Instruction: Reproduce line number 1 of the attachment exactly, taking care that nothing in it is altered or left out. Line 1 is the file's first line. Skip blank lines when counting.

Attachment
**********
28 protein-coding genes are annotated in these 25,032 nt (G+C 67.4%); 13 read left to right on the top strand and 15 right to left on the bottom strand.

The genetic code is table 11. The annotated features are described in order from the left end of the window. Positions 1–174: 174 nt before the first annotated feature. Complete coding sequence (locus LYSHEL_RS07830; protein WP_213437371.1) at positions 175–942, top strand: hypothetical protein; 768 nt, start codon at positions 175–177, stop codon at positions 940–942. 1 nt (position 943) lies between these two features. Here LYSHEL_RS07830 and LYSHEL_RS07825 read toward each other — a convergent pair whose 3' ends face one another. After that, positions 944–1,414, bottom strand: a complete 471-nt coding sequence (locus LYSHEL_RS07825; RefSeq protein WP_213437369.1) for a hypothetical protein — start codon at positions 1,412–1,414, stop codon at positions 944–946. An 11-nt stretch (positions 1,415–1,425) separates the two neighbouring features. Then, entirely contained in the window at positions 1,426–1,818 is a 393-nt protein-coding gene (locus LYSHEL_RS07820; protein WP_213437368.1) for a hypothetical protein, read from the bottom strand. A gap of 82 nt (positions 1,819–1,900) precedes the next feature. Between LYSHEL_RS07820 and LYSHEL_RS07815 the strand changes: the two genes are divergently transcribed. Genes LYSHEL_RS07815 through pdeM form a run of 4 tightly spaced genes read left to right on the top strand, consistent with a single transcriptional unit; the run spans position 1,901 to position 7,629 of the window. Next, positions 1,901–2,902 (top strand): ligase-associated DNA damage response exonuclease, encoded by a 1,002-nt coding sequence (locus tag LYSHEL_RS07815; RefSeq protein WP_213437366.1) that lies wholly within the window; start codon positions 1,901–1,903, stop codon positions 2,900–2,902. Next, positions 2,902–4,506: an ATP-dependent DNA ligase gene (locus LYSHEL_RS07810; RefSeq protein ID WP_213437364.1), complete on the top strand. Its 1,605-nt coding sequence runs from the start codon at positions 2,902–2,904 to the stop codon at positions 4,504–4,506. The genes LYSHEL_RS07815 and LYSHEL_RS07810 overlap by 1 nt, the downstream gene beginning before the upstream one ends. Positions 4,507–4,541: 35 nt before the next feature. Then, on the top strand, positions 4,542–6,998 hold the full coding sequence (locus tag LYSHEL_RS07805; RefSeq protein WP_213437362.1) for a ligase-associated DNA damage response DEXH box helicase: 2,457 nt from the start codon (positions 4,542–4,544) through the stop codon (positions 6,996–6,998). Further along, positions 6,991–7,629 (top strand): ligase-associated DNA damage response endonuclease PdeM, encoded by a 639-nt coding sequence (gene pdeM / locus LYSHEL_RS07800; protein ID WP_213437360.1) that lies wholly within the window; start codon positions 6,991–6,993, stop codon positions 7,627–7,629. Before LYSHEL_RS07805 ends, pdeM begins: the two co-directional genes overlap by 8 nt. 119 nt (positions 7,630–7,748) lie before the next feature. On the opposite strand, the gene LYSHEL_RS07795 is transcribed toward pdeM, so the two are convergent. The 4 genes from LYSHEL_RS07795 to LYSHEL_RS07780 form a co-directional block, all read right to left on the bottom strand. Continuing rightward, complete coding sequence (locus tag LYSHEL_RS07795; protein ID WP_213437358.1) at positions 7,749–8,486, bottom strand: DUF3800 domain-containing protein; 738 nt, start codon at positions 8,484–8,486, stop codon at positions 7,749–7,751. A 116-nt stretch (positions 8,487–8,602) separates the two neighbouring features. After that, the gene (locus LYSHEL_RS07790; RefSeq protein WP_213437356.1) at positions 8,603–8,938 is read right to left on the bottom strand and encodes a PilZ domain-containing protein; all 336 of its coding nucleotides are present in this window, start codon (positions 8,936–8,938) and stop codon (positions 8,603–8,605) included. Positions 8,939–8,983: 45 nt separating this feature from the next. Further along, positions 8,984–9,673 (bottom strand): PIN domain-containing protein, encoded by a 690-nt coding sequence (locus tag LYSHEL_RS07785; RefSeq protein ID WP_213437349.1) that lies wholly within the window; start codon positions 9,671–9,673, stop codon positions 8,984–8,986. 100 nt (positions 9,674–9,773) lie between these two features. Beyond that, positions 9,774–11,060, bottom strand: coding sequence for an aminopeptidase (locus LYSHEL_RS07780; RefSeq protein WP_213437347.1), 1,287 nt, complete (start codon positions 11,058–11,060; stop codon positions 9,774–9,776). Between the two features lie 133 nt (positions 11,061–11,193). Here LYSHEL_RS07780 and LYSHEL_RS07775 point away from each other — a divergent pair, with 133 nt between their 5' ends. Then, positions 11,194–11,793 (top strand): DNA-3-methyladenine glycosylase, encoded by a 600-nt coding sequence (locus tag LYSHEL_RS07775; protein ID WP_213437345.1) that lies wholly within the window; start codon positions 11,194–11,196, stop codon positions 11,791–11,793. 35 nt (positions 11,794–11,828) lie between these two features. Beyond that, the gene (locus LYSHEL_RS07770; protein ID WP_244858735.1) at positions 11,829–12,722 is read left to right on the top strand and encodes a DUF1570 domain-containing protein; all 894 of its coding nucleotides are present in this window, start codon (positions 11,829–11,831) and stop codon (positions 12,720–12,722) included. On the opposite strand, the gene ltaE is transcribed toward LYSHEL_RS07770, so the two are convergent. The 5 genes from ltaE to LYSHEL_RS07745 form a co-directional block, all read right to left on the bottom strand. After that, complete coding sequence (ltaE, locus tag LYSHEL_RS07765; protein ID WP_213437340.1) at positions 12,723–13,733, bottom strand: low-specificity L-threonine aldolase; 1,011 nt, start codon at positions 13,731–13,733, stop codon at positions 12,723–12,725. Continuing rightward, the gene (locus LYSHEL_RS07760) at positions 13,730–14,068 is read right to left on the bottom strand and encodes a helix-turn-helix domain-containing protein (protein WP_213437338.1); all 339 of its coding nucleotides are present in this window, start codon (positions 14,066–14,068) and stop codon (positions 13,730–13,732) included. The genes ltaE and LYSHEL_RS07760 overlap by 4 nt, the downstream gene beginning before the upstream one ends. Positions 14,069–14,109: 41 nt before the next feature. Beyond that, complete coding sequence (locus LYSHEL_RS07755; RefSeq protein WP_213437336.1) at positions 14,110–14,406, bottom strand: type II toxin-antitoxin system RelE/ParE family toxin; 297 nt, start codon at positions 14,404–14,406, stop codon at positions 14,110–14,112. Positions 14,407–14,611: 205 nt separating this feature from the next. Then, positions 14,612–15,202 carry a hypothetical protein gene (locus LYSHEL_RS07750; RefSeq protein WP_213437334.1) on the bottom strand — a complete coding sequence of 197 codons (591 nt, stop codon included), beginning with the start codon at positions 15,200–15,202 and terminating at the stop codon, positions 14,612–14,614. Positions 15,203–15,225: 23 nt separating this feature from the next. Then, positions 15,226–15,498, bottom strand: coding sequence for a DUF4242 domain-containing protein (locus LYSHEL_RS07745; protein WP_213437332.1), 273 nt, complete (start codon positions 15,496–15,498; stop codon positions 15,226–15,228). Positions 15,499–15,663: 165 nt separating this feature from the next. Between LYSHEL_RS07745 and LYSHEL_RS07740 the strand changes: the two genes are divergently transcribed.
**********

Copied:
28 protein-coding genes are annotated in these 25,032 nt (G+C 67.4%); 13 read left to right on the top strand and 15 right to left on the bottom strand.